Industrials is one. Industrials include manufacturing, defence, perhaps infrastructure. We have been going through not such great times in the recent past or maybe last decade. That is basically turning around with the new themes and initiatives and with the reforms happening, Make in India is going to really help equity investors. It is one micro segment. Investors should focus in the coming years since there is a lot of money to be made, a lot of wealth to be created but if somebody is looking to make money in the next one quarter. Even in 2023, it is going to be creating a lot of wealth for shareholders. It is not that predictable.

I do not think anybody knows it. So any such predictions can go wrong. This is one aspect. We had IT and pharma beaten down in the last many years. I think it is time to start looking at the IT and pharma sectors. There is no hurry but it does not mean every stock in the sector is going to go up. There are wonderful pockets of opportunities in those sectors for the next 5-10 years.

More than sectors, India is about the cherry picking of stocks. Selective stock picking is going to be rewarding even in 2023. Anybody can go wrong in predicting the index but the trajectory of wealth creation or returns is going to be definitely very positive in 2023 and the coming years.

It is a coincidence that you have a lot of Tata stocks in your portfolio. You have specifically mentioned two – Tata Consumer which you have sold and Tata Communication, which you currently have. Is it just a coincidence?
Not really. One of our largest holdings is Tata Communication and it did not perform much in the last one year but we believe in this stock. It is one of the Tata companies and that is a technology company. It is not just the voice and data infrastructure company. It goes beyond what the management is guiding and the kind of resources they have been investing in the company and the kind of human resources that is brought into the company.

This is one company one should bet on, it is around Rs 30,000-35,000 crore market cap. It is very good but the risk is there all around on any equity, anywhere. So it not foolproof but one of the very good companies among midcaps for investors to look for. We continue to hold the stock.

We have been buying the stock since when it used to be Rs 300-400 onwards. Now it is around Rs 1200-1300.

There are many Tata companies, we exited Tata Consumer last year and we have also exited

. We exited a bit early. There was a bit of a rise afterwards. Tata companies have been doing very well but we cannot expect the kind of return in the last two-three years in Tata Group companies which is not sustainable, it was very amazing growth but there are pockets people should be looking at.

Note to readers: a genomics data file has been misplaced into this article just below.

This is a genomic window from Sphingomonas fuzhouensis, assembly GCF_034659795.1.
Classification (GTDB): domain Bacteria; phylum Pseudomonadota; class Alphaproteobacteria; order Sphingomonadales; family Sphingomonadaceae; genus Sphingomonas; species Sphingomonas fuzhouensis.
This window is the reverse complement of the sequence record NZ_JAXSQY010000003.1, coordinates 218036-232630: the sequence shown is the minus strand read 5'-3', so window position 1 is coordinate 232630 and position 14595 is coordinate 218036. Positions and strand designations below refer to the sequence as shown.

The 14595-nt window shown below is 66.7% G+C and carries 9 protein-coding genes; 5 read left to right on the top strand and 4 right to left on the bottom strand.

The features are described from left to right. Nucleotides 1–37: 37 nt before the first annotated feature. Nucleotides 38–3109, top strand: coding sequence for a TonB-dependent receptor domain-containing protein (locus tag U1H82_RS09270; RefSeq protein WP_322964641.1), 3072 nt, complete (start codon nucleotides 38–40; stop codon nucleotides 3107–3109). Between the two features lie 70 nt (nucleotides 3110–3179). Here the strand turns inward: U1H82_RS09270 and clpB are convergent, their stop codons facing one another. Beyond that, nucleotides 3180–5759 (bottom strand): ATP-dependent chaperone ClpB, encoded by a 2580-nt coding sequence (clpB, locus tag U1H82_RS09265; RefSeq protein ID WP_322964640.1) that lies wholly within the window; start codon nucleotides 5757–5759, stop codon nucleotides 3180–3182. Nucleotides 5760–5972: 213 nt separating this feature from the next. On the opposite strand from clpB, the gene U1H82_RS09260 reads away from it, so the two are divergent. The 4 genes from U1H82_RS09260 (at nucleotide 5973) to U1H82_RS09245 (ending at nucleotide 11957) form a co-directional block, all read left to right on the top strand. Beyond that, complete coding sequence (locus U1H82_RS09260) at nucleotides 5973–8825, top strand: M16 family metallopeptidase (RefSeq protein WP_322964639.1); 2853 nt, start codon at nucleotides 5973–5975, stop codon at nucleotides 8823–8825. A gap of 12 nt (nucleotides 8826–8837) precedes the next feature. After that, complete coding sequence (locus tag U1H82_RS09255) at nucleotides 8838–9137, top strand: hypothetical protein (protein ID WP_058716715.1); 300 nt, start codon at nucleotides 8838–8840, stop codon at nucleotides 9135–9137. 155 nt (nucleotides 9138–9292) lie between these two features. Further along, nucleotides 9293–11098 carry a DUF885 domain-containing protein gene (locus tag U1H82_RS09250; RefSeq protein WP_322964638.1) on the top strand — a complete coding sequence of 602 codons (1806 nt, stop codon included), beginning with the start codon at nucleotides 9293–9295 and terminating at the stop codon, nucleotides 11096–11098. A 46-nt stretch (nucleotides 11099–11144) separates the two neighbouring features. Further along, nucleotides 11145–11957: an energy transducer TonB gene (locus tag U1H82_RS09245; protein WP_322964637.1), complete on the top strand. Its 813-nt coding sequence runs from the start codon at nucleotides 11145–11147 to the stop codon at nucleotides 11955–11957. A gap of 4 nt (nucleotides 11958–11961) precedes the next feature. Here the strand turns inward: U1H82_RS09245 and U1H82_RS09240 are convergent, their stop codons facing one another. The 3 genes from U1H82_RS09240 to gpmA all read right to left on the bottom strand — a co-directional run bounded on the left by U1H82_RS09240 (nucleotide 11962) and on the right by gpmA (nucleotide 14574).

Now one thing I have been looking at are some of the old economy stocks. There is a dramatic transformation happening in some of those old established legacy companies, legacy businesses which are asset based. After going into fancied IPOs in the last two-three years which were in general highly overpriced, no wonder people are looking into some of the well managed listed companies in the same space. That is something I used to be surprised about. I am still surprised. In 2021 Manyavar was planning IPO. It had around Rs 20,000 crore valuation. It is a good company but despite the size, the business potential and other aspects, a company like

was available at Rs 2,500-3,000 crore valuation while Manyavar was planning an IPO at Rs 20,000 crore.

I would say Manyavar was a fraction of Raymond but this may be not very straight comparable businesses or companies. There are points to compare, there could be issues about the management perception among the investing community but in any case, the new issues were over-fancied. Even retail people were going after them and a lot of them had to pay a heavy price. Many of these companies were already overpriced at the IPO valuations and from there, it has gone 2 and 3 times.

Now, they are all coming back to earth, to normal valuations. Some of them need to correct further and come to reasonable valuation at par with the other earlier listed companies. This is another opportunity. I am talking about some of these old established legacy companies and businesses investors should look for in 2023 also.

(Disclaimer: Recommendations, suggestions, views and opinions given by the experts are their own. These do not represent the views of Economic Times)